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Major Dundee (1964) Arrow Video Limited Edition Blu-ray Review



Despite a lag in the middle Major Dundee is still a hugely entertaining movie and Arrow’s new Blu-ray has some excellent special features making it well worth picking up.

Plot: A Union Cavalry officer recruits the dregs to help him track down and kill an Apache war chief who has been plaguing the Union for months.

Review: Apache war chief Sierra Charriba has been a scourge to the Union for many months: He and his murderous elite hunters continue to slaughter men, women, and children in every outpost up and down from Texas to Mexico. No one stands a chance against them, but a war weary Major named Amos Dundee (Charlton Heston) takes the helm and is tasked with hunting Charriba down. But there’s a big problem: There are no men to spare for such a mission. So he begins recruiting the dregs by visiting prisons and offers very little in return for joining his army, but little by little he accrues enough men – comprised of Confederate POWs, former slaves, convicts, and even a man he considers his enemy (played by Richard Harris) – to undertake the mission. For months, Dundee and his army slowly descend into Mexico and train as best they can under their circumstances and conditions, and even after constant setbacks, ambushes, and being wounded himself, Dundee carries the burden forward, inching closer to Charriba. But as it turns out, the Apache chief isn’t the most insurmountable challenge Dundee and his men will face: A French battalion is also after them, and even with all that, Dundee will have to keep his men in line or be killed from within.

An epic-length bloody war film from filmmaker Sam Peckinpah, Major Dundee has a ton of great character actors in it, including L.Q. Jones, James Coburn, Jim Hutton, Brock Peters, Slim Pickins, Ben Johnson, Warren Oates, Dub Taylor, R.G. Armstrong, and more. I watched the extended version (136 minutes versus the theatrical cut which is 122 minutes) and the pace drags quite a bit in the center section, but the climax is lengthy and worth the wait. The editing (especially for the big battle at the end) is incredible, and Peckinpah’s graphic and earthy style is on full display here. While not necessarily one of Peckinpah’s great classics, this is certainly one of the solid efforts, and it’s recommended for all its ingrained personality.

Arrow Video recently released a two-disc edition of Major Dundee that comes encased in a hard shell slipcover. Up to Arrow’s usual gold standard, the package is full of bonus material that will keep anyone invested for hours on end.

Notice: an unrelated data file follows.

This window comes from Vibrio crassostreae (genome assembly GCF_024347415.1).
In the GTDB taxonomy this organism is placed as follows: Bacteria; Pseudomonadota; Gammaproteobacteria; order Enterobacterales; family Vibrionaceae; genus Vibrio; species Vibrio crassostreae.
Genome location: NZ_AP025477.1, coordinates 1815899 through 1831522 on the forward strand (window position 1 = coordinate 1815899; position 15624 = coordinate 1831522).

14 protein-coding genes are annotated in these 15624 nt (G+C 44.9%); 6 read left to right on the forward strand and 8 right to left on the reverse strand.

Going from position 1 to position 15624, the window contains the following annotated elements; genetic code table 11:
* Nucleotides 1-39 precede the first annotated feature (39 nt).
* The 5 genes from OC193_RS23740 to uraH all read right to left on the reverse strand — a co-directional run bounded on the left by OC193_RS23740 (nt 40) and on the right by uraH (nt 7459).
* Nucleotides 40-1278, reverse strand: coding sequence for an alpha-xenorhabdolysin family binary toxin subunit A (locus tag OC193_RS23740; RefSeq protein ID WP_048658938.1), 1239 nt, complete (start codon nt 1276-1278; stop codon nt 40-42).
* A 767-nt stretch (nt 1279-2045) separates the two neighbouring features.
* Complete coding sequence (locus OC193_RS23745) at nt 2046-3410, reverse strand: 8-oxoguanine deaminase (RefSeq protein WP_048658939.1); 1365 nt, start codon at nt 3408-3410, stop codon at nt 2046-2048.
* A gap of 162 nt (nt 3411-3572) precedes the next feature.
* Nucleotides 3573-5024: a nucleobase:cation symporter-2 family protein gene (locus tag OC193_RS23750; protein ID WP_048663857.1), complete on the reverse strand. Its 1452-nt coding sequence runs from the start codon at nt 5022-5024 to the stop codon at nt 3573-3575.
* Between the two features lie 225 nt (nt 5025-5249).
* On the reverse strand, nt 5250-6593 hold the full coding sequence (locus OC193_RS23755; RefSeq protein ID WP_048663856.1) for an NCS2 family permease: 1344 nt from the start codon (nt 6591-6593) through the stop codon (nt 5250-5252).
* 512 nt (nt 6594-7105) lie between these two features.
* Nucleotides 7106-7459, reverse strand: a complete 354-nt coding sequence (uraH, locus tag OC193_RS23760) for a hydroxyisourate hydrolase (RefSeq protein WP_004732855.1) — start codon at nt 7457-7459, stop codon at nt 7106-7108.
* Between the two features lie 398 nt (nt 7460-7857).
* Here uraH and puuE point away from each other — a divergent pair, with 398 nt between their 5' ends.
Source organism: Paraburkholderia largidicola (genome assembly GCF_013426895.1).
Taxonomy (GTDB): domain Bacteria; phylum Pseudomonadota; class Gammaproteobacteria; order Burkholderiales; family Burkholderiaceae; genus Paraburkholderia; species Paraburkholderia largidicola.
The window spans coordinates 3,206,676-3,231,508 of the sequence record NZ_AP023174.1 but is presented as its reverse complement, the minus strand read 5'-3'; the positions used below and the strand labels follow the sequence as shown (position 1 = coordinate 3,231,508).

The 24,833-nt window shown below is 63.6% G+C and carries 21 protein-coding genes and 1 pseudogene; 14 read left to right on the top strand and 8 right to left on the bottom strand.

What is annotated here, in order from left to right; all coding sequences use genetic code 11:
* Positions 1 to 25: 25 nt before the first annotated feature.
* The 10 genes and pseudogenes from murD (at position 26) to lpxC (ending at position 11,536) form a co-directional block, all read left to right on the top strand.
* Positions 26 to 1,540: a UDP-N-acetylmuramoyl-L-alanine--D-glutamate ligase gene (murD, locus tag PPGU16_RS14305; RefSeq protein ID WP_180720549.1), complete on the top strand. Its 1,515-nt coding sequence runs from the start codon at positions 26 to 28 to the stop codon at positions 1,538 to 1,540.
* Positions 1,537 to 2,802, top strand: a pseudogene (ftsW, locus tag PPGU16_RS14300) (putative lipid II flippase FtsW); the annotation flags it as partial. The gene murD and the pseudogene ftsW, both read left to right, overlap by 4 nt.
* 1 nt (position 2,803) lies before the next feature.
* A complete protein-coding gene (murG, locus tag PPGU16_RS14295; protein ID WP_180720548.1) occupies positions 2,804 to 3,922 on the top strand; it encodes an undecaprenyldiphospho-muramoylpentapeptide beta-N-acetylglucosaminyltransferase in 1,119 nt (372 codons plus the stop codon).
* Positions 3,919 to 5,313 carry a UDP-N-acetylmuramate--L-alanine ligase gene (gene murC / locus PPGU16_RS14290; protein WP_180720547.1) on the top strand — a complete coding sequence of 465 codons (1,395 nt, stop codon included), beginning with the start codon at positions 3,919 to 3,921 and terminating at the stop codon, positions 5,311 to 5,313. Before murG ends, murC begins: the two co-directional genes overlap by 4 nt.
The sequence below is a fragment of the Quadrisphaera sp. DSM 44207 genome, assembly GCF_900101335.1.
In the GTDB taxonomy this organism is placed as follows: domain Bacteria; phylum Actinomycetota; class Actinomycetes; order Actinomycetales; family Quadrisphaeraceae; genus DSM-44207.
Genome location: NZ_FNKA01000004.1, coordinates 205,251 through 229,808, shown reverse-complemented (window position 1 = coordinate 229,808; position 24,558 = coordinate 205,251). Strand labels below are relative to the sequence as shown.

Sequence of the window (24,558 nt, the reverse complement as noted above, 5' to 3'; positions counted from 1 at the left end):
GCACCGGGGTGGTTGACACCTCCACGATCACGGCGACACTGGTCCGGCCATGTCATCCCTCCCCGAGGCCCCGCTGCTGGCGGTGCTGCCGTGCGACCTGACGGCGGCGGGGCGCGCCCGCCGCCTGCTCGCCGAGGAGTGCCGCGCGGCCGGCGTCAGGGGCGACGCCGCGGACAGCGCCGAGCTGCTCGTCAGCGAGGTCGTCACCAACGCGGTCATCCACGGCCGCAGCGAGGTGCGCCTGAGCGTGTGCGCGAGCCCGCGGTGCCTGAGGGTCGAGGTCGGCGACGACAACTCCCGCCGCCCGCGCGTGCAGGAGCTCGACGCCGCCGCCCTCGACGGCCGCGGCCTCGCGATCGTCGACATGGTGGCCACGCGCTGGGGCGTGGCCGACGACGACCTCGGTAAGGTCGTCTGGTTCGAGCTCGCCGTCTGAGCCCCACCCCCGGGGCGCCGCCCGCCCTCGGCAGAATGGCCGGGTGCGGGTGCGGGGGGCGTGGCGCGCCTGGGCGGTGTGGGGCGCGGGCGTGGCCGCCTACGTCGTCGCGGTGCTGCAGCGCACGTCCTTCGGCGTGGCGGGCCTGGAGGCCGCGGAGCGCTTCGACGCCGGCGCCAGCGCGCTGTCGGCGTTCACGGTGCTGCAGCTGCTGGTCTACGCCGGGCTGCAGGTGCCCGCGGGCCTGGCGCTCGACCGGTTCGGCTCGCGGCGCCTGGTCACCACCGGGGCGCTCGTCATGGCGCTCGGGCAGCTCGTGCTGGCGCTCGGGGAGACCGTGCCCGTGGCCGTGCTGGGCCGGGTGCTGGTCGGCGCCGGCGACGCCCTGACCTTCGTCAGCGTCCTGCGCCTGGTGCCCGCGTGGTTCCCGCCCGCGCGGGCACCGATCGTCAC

The 136-minute Extended Version of the film from a 4K scan, as well as the original 122-minute Theatrical Version

60-page booklet featuring new writing by Farran Nehme, Roderick Heath and Jeremy Carr plus select archive material

Limited edition packaging featuring newly commissioned artwork by Tony Stella

Fold out poster featuring original and newly commissioned artwork by Tony Stella


High Definition Blu-ray (1080p) presentation from a 4K scan by Sony Pictures

DTS-HD MA 5.1 surround audio with new score by Christopher Caliendo

Lossless original mono audio with original score by Daniele Amfitheatrof

Optional English subtitles for the deaf and hard of hearing

Audio commentary with Nick Redman, David Weddle, Garner Simmons, Paul Seydor

Audio commentary by critics Glenn Erickson & Alan K. Strode

Audio commentary by Glenn Erickson

Moby Dick on Horseback, a brand new visual essay by David Cairns

Passion & Poetry: The Dundee Odyssey, a feature length documentary about the making of Major Dundee by Mike Siegel, featuring James Coburn, Senta Berger, Mario Adorf, L.Q. Jones, R.G. Armstrong, Gordon Dawson

Passion & Poetry: Peckinpah Anecdotes, nine actors talk about working with legendary director Sam Peckinpah, featuring Kris Kristofferson, Ernest Borgnine, James Coburn, David Warner, Ali MacGraw, L.Q. Jones, Bo Hopkins, R.G. Armstrong, Isela Vega

Mike Siegel: About the Passion & Poetry Project, in which filmmaker Mike Siegel talks about his beginnings and his ongoing historical project about director Sam Peckinpah

Extensive stills galleries, featuring rare on set, behind the scenes, and marketing materials

2005 re-release trailer


High Definition Blu-ray (1080p) presentation from a 2K scan

Original lossless mono audio

Optional English subtitles for the deaf and hard of hearing

Riding for a Fall, a vintage behind the scenes featurette

Extended/deleted scenes

Silent Outtakes

Select extended/deleted scenes and outtakes with commentary by historian and critic Glenn Erickson giving context on how they were intended to appear in Peckinpah’s vision of the film

Theatrical trailers